This article first appeared in the 14 July 2008 issue of the New Statesman, ‘I’ll leave when I finish the job’

David Young
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The Tories are the zombie party: with an ageing, falling membership, still they stagger on to victory

One Labour MP in Brighton spotted a baby in a red Babygro and said to me: “There’s our next [Labour] prime minister.”

All football clubs have “ultras” – and, increasingly, political parties do, too: although, in the case of political parties, their loudest and angriest supporters are mostly found on the internet. The SNP got there first: in the early days of email, journalists at the Scotsman used to receive bilious missives complaining about its coverage – or, on occasion, lack of coverage – of what the Scottish National Party was up to. The rest soon followed, with Ukip, the Labour Party and even the crushed Liberal Democrats now boasting a furious electronic horde.

The exception is the Conservative Party. Britain’s table-topping team might have its first majority in 18 years and is widely expected in Westminster to remain in power for another decade. But it doesn’t have any fans. The party’s conference in Manchester, like Labour’s in Brighton, will be full to bursting. But where the Labour shindig is chock-full of members, trade unionists and hangers-on from the charitable sector, the Conservative gathering is a more corporate affair: at the fringes I attended last year, lobbyists outnumbered members by four to one. At one, the journalist Peter Oborne demanded to know how many people in the room were party members. It was standing room only – but just four people put their hands up.

During Grant Shapps’s stint at Conservative headquarters, serious attempts were made to revive membership. Shapps, a figure who is underrated because of his online blunders, and his co-chair Andrew Feldman were able to reverse some of the decline, but they were running just to stand still. Some of the biggest increases in membership came in urban centres where the Tories are not in contention to win a seat.

All this made the 2015 election win the triumph of a husk. A party with a membership in long-term and perhaps irreversible decline, which in many seats had no activists at all, delivered crushing defeats to its opponents across England and Wales.

Like José Mourinho’s sides, which, he once boasted, won “without the ball”, the Conservatives won without members. In Cumbria the party had no ground campaign and two paper candidates. But letters written by the Defence Secretary, Michael Fallon, were posted to every household where someone was employed making Trident submarines, warning that their jobs would be under threat under a Labour government. This helped the Tories come close to taking out both Labour MPs, John Woodcock in Barrow and Furness and Jamie Reed in Copeland. It was no small feat: Labour has held Barrow since 1992 and has won Copeland at every election it has fought.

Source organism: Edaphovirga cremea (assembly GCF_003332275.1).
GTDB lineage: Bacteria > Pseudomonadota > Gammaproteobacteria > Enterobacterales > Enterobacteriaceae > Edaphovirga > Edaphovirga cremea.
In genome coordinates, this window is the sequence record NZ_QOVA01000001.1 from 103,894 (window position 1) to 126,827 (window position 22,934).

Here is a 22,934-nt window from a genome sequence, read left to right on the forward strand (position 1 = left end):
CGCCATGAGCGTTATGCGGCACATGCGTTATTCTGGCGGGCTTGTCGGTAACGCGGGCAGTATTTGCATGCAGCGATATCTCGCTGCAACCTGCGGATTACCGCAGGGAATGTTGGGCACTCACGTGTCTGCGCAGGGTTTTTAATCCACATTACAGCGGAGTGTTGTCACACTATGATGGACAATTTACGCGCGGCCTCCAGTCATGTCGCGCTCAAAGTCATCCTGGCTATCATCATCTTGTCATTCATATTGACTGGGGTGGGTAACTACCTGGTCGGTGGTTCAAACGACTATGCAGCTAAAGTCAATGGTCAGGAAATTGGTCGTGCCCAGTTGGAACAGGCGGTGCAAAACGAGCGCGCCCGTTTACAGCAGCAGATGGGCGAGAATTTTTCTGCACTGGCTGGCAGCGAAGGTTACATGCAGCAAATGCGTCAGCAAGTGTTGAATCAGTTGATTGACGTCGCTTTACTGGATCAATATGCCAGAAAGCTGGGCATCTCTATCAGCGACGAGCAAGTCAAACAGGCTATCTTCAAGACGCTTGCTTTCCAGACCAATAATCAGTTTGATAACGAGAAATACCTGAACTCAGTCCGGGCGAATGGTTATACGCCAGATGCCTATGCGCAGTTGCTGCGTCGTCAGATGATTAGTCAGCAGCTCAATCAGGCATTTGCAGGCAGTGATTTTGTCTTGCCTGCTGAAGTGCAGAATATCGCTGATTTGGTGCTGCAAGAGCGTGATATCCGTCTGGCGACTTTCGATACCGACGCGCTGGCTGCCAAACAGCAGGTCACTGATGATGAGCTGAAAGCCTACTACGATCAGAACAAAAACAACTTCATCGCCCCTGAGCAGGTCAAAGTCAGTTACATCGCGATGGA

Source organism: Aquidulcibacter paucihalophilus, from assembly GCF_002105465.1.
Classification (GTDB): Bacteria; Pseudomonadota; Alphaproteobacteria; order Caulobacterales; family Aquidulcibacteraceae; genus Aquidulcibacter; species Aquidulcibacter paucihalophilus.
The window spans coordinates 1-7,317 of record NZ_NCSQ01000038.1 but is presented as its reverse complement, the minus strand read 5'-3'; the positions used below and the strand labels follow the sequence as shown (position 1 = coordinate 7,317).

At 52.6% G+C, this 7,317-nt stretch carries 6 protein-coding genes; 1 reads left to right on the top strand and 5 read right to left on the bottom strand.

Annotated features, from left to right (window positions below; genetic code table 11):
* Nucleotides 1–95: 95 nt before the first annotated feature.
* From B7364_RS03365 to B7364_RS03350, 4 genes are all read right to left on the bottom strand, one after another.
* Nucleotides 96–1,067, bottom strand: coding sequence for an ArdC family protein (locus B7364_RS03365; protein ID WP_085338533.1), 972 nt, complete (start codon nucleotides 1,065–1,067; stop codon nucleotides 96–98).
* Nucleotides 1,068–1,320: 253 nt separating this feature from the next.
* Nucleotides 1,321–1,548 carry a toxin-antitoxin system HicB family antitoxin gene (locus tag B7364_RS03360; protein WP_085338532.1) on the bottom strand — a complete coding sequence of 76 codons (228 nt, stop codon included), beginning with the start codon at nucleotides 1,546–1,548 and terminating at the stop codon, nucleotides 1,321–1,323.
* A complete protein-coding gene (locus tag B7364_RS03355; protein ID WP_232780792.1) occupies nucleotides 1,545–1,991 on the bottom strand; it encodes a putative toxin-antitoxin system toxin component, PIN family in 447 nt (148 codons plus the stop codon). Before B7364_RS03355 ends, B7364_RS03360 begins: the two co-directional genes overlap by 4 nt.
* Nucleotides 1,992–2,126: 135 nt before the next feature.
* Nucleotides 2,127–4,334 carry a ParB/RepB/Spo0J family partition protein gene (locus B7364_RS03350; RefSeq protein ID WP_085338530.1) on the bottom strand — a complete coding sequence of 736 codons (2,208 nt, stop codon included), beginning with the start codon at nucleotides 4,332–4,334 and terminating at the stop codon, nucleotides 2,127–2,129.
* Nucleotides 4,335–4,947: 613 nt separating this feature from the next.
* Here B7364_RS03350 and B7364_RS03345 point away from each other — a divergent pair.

The Tories have become the zombies of British politics: still moving though dead from the neck down. And not only moving, but thriving. One Labour MP in Brighton spotted a baby in a red Babygro and said to me: “There’s our next [Labour] prime minister.” His Conservative counterparts also believe that their rivals are out of power for at least a decade.

Yet there are more threats to the zombie Tories than commonly believed. The European referendum will cause endless trouble for their whips over the coming years. And for all there’s a spring in the Conservative step at the moment, the party has a majority of only 12 in the Commons. Parliamentary defeats could easily become commonplace. But now that Labour has elected Jeremy Corbyn – either a more consensual or a more chaotic leader than his predecessors, depending on your perspective – division within parties will become a feature, rather than a quirk, at Westminster. There will be “splits” aplenty on both sides of the House.

The bigger threat to Tory hegemony is the spending cuts to come, and the still vulnerable state of the British economy. In the last parliament, George Osborne’s cuts fell predominantly on the poorest and those working in the public sector. They were accompanied by an extravagant outlay to affluent retirees. As my colleague Helen Lewis wrote last week, over the next five years, cuts will fall on the sharp-elbowed middle classes, not just the vulnerable. Reductions in tax credits, so popular among voters in the abstract, may prove just as toxic as the poll tax and the abolition of the 10p bottom income-tax rate – both of which were popular until they were actually implemented.

Added to that, the British economy has what the economist Stephen King calls “the Titanic problem”: a surplus of icebergs, a deficit of lifeboats. Many of the levers used by Gordon Brown and Mervyn King in the last recession are not available to David Cameron and the chief of the Bank of England, Mark Carney: debt-funded fiscal stimulus is off the table because the public finances are already in the red. Interest rates are already at rock bottom.

Yet against that grim backdrop, the Conservatives retain the two trump cards that allowed them to win in May: questions about Labour’s economic competence, and the personal allure of David Cameron. The public is still convinced that the cuts are the result of “the mess” left by Labour, however unfair that charge may be. If a second crisis strikes, it could still be the Tories who feel the benefit, if they can convince voters that the poor state of the finances is still the result of New Labour excess rather than Cameroon failure.

As for Cameron, in 2015 it was his lead over Ed Miliband as Britons’ preferred prime minister that helped the Conservatives over the line. This time, it is his withdrawal from politics which could hand the Tories a victory even if the economy tanks or cuts become widely unpopular. He could absorb the hatred for the failures and the U-turns, and then hand over to a fresher face. Nicky Morgan or a Sajid Javid, say, could yet repeat John Major’s trick in 1992, breathing life into a seemingly doomed Conservative project. For Labour, the Tory zombie remains frustratingly lively. 

Stephen Bush is editor of the Staggers, the New Statesman’s political blog.

This article first appeared in the 01 October 2015 issue of the New Statesman, The Tory tide